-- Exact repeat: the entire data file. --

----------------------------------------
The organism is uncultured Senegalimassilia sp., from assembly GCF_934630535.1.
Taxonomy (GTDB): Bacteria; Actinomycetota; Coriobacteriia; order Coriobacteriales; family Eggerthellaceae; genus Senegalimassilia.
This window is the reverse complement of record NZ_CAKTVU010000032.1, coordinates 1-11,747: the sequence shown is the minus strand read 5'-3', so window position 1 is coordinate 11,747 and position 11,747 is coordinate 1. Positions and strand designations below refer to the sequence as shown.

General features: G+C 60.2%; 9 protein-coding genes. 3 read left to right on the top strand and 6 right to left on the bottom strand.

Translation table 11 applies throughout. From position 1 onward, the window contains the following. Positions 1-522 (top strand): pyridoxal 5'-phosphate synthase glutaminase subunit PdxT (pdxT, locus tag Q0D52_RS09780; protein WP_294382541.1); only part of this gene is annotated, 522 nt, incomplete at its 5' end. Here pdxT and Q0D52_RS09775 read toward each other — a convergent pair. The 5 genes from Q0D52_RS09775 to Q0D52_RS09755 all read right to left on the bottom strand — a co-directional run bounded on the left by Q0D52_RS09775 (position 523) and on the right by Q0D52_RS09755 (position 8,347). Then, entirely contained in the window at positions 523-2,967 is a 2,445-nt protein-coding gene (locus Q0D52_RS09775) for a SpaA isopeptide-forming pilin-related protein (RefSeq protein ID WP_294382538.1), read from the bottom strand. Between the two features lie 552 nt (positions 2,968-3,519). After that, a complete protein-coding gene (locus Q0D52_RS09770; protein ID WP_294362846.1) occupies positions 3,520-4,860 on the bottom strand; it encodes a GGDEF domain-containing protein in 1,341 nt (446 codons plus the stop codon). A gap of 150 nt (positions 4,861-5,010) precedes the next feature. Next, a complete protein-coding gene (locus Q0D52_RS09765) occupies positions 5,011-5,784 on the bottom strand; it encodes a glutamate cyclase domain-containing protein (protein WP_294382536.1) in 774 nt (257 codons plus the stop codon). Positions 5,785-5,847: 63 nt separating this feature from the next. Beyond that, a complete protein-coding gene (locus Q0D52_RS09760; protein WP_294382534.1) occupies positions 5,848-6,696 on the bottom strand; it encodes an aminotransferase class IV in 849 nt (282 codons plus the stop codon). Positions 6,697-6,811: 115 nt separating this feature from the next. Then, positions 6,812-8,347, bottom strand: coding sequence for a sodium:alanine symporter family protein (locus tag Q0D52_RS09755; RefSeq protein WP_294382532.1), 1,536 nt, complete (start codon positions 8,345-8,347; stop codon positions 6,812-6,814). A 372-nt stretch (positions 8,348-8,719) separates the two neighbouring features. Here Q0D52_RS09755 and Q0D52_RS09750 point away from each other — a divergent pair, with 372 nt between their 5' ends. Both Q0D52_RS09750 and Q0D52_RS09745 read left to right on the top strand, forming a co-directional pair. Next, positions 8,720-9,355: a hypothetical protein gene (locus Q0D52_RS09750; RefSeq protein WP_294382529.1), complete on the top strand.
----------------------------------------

The organism is uncultured Senegalimassilia sp., from assembly GCF_934630535.1.
Taxonomy (GTDB): Bacteria; Actinomycetota; Coriobacteriia; order Coriobacteriales; family Eggerthellaceae; genus Senegalimassilia.
This window is the reverse complement of record NZ_CAKTVU010000032.1, coordinates 1-11,747: the sequence shown is the minus strand read 5'-3', so window position 1 is coordinate 11,747 and position 11,747 is coordinate 1. Positions and strand designations below refer to the sequence as shown.

General features: G+C 60.2%; 9 protein-coding genes. 3 read left to right on the top strand and 6 right to left on the bottom strand.

Translation table 11 applies throughout. From position 1 onward, the window contains the following. Positions 1-522 (top strand): pyridoxal 5'-phosphate synthase glutaminase subunit PdxT (pdxT, locus tag Q0D52_RS09780; protein WP_294382541.1); only part of this gene is annotated, 522 nt, incomplete at its 5' end. Here pdxT and Q0D52_RS09775 read toward each other — a convergent pair. The 5 genes from Q0D52_RS09775 to Q0D52_RS09755 all read right to left on the bottom strand — a co-directional run bounded on the left by Q0D52_RS09775 (position 523) and on the right by Q0D52_RS09755 (position 8,347). Then, entirely contained in the window at positions 523-2,967 is a 2,445-nt protein-coding gene (locus Q0D52_RS09775) for a SpaA isopeptide-forming pilin-related protein (RefSeq protein ID WP_294382538.1), read from the bottom strand. Between the two features lie 552 nt (positions 2,968-3,519). After that, a complete protein-coding gene (locus Q0D52_RS09770; protein ID WP_294362846.1) occupies positions 3,520-4,860 on the bottom strand; it encodes a GGDEF domain-containing protein in 1,341 nt (446 codons plus the stop codon). A gap of 150 nt (positions 4,861-5,010) precedes the next feature. Next, a complete protein-coding gene (locus Q0D52_RS09765) occupies positions 5,011-5,784 on the bottom strand; it encodes a glutamate cyclase domain-containing protein (protein WP_294382536.1) in 774 nt (257 codons plus the stop codon). Positions 5,785-5,847: 63 nt separating this feature from the next. Beyond that, a complete protein-coding gene (locus Q0D52_RS09760; protein WP_294382534.1) occupies positions 5,848-6,696 on the bottom strand; it encodes an aminotransferase class IV in 849 nt (282 codons plus the stop codon). Positions 6,697-6,811: 115 nt separating this feature from the next. Then, positions 6,812-8,347, bottom strand: coding sequence for a sodium:alanine symporter family protein (locus tag Q0D52_RS09755; RefSeq protein WP_294382532.1), 1,536 nt, complete (start codon positions 8,345-8,347; stop codon positions 6,812-6,814). A 372-nt stretch (positions 8,348-8,719) separates the two neighbouring features. Here Q0D52_RS09755 and Q0D52_RS09750 point away from each other — a divergent pair, with 372 nt between their 5' ends. Both Q0D52_RS09750 and Q0D52_RS09745 read left to right on the top strand, forming a co-directional pair. Next, positions 8,720-9,355: a hypothetical protein gene (locus Q0D52_RS09750; RefSeq protein WP_294382529.1), complete on the top strand.